Sorry for the late Miscellany, but after the game, I tooled around the mountains East of Mesa for a bit this afternoon/evening. Beautiful place.
As for the game, while it’s always a blast to enjoy live Chicago Cubs baseball in nice weather, it was kind of a dud. No offense for the Cubs, blah pitching for the Cubs, and a number of guys whom I would have liked to have seen didn’t get into the game. And, when we trekked down to Fitch to check out any youngsters that might be working out, there were none to be found. Grumble. I did meet BN’er LouCub at the game today, which was cool.
Among the game’s notable bits…
- Travis Wood had a decent, unspectacular start (though the final line reads crummy (3.2 innings, 5 hits, 2 hit batters, 3 earned runs), two of the runs charged to him were primarily thanks to a two-out double given up by Trever Miller). The hits off of him weren’t cheapies, though. The number of groundouts he got was encouraging, but I saw enough to suspect that AAA Iowa is where he belongs right now.
- Randy Wells threw 1.2 scoreless innings (though he was bailed out on a beautiful play by Darwin Barney on a rocket shot, which he turned into a double play after making a leaping catch). He came into the game with one out in the fifth, but with no one on base, and he pitched from the stretch. It was a “bullpen” appearance all the way, and I think it’s pretty clear that’s the job he’s being considered for at this point.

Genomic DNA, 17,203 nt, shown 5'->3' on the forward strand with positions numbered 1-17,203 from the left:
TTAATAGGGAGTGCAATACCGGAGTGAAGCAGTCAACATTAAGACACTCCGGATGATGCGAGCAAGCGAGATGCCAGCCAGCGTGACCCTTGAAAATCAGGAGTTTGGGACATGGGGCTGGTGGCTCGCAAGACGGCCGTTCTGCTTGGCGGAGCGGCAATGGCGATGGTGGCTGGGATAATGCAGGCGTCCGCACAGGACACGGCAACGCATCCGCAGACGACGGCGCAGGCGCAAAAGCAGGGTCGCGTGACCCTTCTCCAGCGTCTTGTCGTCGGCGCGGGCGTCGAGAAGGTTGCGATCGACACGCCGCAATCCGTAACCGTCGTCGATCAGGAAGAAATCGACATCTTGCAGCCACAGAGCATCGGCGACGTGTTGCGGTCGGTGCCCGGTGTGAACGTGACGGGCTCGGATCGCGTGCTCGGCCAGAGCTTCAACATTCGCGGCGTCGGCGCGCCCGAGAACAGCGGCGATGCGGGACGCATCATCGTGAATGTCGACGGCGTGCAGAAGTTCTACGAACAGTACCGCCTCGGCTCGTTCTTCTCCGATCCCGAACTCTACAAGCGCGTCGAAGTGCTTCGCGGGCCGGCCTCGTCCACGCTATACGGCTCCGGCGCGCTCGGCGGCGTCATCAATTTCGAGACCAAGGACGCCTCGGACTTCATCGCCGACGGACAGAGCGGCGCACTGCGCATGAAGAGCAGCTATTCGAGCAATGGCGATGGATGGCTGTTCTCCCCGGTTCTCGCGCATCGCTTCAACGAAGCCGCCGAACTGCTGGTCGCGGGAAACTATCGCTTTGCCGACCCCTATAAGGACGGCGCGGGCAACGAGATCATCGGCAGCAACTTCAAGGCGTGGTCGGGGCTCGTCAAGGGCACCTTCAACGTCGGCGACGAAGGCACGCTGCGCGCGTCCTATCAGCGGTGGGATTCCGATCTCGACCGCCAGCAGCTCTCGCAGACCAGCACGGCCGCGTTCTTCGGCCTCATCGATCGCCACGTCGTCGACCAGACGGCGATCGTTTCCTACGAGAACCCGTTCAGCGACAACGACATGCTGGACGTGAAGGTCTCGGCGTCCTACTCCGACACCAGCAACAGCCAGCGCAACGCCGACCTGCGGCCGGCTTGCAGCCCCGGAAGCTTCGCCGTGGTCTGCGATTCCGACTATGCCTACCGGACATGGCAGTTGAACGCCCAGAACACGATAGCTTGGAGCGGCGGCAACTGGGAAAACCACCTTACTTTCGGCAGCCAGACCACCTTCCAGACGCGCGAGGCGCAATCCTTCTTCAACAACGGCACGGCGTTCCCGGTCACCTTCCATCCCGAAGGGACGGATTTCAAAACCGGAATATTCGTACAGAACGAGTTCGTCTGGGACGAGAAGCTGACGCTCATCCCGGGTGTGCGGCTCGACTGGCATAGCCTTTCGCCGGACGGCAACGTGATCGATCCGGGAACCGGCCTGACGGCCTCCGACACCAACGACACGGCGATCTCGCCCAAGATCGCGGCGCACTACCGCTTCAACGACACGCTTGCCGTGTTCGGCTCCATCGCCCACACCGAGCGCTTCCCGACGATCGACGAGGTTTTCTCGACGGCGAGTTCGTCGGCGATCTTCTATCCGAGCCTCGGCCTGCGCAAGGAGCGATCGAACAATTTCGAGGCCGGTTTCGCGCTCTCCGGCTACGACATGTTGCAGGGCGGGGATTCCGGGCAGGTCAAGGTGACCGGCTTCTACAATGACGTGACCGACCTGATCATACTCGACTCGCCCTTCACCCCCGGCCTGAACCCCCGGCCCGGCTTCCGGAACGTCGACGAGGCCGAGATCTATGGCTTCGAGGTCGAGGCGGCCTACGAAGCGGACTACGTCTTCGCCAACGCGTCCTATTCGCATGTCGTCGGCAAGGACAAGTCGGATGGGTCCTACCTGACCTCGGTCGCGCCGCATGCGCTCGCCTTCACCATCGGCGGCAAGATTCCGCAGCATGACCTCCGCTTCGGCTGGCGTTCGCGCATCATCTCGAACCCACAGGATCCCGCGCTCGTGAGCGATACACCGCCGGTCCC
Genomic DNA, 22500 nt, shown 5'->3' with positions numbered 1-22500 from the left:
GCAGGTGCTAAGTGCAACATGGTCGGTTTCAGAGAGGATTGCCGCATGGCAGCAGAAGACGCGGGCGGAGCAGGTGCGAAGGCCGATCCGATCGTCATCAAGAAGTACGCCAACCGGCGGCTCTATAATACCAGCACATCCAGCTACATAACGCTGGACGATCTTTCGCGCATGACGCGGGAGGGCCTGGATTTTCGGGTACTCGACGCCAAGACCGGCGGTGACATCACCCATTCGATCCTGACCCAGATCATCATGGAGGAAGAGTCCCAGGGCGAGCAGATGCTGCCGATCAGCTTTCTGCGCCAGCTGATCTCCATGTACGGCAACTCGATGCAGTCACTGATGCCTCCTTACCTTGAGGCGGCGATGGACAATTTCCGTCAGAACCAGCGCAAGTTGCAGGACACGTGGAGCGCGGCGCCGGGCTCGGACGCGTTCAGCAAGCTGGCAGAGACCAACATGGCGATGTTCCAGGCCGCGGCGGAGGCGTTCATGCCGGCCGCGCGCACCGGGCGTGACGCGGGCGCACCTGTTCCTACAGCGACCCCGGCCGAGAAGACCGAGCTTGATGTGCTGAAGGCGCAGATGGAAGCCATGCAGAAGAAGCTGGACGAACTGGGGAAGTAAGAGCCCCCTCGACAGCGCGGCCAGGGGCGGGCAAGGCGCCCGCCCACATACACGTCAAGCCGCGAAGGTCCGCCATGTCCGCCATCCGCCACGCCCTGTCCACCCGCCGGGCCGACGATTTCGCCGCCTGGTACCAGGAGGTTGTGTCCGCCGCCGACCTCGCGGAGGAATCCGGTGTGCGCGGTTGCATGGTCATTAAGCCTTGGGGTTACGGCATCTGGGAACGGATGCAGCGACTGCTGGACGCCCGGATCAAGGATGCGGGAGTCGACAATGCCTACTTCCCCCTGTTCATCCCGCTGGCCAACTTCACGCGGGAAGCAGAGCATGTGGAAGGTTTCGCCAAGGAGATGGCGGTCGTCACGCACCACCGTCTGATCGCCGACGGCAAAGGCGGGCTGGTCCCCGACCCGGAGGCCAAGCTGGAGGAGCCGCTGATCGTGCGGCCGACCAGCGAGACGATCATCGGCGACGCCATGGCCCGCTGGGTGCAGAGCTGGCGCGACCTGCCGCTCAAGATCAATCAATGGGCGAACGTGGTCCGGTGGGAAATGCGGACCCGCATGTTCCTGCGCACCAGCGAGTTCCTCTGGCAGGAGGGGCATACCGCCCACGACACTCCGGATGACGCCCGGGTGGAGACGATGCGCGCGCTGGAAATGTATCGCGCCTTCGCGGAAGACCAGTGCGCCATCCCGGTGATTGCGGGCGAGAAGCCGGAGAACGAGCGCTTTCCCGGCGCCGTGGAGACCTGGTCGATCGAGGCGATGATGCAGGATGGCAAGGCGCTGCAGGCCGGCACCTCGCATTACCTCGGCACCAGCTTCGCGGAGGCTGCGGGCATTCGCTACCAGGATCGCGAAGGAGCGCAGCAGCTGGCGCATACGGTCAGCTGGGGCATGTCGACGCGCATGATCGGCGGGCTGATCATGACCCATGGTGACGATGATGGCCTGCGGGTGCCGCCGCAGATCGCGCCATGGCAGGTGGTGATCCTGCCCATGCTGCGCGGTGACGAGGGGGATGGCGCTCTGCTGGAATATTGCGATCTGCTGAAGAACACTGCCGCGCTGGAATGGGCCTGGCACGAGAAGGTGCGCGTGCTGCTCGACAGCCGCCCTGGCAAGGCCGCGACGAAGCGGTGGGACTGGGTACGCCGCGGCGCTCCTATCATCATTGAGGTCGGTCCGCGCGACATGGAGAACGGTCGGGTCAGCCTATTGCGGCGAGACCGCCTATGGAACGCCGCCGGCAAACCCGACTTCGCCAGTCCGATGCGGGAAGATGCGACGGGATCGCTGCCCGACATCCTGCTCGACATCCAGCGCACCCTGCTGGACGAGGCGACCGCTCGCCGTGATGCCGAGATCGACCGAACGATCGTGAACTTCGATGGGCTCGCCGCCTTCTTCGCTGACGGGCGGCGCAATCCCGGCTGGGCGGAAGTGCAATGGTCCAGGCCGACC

- Scott Maine threw a scoreless inning with a walk and two strikeouts. Dale Sveum is considering going without “another” lefty in the pen (besides James Russell), so it’s possible that Maine could be left out of the bullpen mix despite a very strong Spring.
- Lendy Castillo also threw a scoreless frame, but it was a dicey one with two walks. He seemed to get really preoccupied with runners on base, and forget about the guy at the plate. Pretty understandable, given his age, but it makes you wonder whether keeping in the pen is the best thing for the 2012 Cubs’ bullpen, or just the best thing for the Cubs’ organizational depth, overall. For what it’s worth, I’m hoping he makes the cut. I see a lot of future value there that the Cubs can essentially nab for free.
- Tony Zych (fourth round pick in 2011), threw the ninth inning, and although he gave up a couple runs, it was easy to see why the Cubs like him as a fast-tracked future reliever. He throws very hard, and has a really interesting – probably hard to time – delivery.
- On offense, most of the starters stayed in for the whole game, including catcher Welington Castillo (0-2). It will be interesting to see if Steve Clevenger gets a whole game soon, too.
- The Cubs had only three hits the entire game – a single each by Marlon Byrd and Blake DeWitt, and a rope double by Alfonso Soriano that missed being a homer by about three feet.